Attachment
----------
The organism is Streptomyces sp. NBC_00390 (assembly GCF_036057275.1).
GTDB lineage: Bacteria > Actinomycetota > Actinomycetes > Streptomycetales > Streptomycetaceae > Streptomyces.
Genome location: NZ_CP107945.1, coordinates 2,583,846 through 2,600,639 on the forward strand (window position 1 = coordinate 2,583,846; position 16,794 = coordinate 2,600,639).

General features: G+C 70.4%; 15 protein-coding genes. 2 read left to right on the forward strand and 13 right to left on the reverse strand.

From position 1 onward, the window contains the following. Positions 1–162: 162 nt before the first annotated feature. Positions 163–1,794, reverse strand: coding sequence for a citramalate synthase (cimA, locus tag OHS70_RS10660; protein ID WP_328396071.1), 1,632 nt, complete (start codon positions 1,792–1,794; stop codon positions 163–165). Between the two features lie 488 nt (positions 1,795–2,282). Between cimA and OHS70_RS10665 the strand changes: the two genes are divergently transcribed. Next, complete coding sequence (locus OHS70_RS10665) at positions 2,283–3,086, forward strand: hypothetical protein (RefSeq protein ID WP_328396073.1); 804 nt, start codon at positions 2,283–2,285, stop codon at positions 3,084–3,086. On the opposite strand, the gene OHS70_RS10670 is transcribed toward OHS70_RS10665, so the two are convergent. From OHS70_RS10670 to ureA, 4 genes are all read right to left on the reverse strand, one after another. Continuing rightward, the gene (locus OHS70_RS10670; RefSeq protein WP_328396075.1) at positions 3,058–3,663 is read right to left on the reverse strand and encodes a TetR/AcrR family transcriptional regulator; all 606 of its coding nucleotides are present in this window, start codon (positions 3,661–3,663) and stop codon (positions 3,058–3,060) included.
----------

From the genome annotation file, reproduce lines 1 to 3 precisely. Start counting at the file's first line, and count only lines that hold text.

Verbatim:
The organism is Streptomyces sp. NBC_00390 (assembly GCF_036057275.1).
GTDB lineage: Bacteria > Actinomycetota > Actinomycetes > Streptomycetales > Streptomycetaceae > Streptomyces.
Genome location: NZ_CP107945.1, coordinates 2,583,846 through 2,600,639 on the forward strand (window position 1 = coordinate 2,583,846; position 16,794 = coordinate 2,600,639).